Dr Sze-ee Soh1,2, Ms Melissa Raymond2, Ms Lara Kimmel1,2, Professor Anne Holland2,3
1Monash University, Frankson, Australia
2Alfred Health, Caulfield, Australia
3La Trobe University, Bundoora, Australia
To assess the psychometric properties of the modified Iowa Level of Assistance (mILOA) scale in hospitalised older adults.
Patients undergoing rehabilitation at a subacute rehabilitation hospital in metropolitan Melbourne were included if they were over 65 years, able to provide informed consent and medically stable to participate in two physiotherapy sessions within 24 hours. Interrater reliability was established by having two physiotherapists independently assess each participant within 24 hours of each other. Construct validity was established using ‘known-groups’ validity, whilst responsiveness was assessed by examining the difference in mILOA scores from admission to discharge.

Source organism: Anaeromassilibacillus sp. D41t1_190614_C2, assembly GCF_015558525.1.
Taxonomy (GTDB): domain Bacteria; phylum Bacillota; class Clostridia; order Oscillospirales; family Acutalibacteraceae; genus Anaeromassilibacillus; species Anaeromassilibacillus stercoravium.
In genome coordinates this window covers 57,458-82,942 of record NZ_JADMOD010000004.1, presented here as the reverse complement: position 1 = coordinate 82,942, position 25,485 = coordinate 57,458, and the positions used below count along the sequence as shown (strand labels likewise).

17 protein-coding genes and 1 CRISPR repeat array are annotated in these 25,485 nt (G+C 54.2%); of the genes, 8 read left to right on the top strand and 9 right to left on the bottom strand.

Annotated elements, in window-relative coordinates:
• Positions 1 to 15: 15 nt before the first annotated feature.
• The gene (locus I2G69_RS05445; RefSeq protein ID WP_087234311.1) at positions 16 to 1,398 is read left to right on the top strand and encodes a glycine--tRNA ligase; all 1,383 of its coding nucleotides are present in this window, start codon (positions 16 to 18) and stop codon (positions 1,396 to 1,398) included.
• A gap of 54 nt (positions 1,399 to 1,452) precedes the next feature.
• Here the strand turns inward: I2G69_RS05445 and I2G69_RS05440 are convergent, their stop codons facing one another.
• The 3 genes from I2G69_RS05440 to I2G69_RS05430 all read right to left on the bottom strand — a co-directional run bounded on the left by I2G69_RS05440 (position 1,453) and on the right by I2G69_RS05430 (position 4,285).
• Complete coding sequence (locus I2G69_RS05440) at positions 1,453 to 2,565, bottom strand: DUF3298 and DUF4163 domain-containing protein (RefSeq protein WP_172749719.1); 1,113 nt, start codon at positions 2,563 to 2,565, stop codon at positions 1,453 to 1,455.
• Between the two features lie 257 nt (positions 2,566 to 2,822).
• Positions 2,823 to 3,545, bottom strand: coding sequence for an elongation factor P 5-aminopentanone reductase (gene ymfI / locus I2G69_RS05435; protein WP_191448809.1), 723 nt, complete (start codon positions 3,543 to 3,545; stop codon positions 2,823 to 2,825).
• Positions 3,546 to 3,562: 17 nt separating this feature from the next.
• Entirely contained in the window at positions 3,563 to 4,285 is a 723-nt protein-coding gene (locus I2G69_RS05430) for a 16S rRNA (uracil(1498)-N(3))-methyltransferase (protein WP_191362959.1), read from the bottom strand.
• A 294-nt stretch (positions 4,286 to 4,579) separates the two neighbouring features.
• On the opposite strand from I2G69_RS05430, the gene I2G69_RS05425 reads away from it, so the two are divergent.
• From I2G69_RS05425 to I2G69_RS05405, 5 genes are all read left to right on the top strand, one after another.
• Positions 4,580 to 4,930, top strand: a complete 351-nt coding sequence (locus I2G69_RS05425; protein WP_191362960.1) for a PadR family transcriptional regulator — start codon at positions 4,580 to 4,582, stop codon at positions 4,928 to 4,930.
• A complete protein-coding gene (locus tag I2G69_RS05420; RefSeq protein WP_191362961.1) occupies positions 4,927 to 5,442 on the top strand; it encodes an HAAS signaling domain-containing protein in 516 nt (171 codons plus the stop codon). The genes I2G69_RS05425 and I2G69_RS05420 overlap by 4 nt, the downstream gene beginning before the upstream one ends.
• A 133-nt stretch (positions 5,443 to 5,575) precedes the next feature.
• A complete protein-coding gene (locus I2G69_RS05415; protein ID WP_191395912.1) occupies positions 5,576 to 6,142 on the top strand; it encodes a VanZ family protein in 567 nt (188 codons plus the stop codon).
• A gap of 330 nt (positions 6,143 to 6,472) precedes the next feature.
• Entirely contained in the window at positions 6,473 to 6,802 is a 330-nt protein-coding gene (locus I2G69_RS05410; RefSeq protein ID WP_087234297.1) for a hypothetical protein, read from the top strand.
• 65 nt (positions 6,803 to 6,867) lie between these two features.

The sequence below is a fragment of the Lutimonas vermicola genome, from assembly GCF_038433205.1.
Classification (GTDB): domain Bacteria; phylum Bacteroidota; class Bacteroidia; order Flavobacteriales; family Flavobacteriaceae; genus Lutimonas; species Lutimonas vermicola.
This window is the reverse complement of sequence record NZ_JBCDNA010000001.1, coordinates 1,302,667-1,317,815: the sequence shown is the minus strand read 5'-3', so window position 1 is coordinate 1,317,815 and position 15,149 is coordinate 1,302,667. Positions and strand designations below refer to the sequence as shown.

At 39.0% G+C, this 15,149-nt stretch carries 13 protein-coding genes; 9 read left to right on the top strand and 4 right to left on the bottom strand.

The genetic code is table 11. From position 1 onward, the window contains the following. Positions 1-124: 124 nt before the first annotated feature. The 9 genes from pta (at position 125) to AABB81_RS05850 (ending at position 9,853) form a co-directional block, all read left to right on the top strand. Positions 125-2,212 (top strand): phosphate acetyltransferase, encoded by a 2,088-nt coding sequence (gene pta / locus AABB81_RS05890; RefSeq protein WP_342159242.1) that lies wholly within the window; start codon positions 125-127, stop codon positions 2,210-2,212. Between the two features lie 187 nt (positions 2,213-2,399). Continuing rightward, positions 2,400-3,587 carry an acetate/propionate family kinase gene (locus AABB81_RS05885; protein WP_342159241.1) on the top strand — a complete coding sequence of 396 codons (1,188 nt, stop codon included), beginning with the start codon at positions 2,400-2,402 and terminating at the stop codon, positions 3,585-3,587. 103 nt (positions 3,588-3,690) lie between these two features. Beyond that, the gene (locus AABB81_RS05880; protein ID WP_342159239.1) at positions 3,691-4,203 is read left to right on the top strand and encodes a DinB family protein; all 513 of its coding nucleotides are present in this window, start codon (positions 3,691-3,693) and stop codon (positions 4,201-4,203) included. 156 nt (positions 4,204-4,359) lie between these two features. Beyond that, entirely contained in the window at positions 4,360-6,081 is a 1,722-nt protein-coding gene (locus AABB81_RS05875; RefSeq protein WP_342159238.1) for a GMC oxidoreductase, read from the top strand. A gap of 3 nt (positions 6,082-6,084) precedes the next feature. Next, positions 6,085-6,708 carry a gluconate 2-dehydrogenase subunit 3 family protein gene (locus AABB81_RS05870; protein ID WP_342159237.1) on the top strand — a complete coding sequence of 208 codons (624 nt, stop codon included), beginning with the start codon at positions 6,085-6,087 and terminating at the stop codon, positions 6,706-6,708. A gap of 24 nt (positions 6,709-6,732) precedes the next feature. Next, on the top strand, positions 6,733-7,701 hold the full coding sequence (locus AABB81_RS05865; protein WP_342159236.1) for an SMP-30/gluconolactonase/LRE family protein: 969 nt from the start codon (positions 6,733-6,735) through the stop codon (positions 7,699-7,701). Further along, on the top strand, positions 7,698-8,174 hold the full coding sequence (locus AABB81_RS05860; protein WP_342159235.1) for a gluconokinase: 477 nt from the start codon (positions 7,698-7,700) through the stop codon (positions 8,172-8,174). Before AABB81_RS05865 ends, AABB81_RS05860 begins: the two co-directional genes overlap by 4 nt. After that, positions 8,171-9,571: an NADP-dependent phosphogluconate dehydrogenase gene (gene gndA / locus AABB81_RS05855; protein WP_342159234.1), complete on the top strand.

The mean age of participants in the reliability phase of the study was 81.3 years (SD 7.8) with an average mILOA score of 12 points. The inter-rater reliability was excellent (intraclass correlation coefficient [2,1] 0.96; 95%CI 0.93, 0.98) with a mean difference between scores of 0.23 and limits of agreement of +4.96. The mILOA score displayed a mean difference between two known groups of 11.4 points (p<0.05). The scores also correlated significantly and negatively with the Elderly Mobility Scale (Spearman’s rho -0.90; p<0.01). Responsiveness was demonstrated with a minimal detectable change of 4.0 points.
Significance of the findings to allied health:
This study has provided an insight into the reliability, validity and responsiveness of the mILOA tool in the subacute care setting. This can help to provide invaluable information regarding patient outcomes and allow for benchmarking of services across departments and organisations.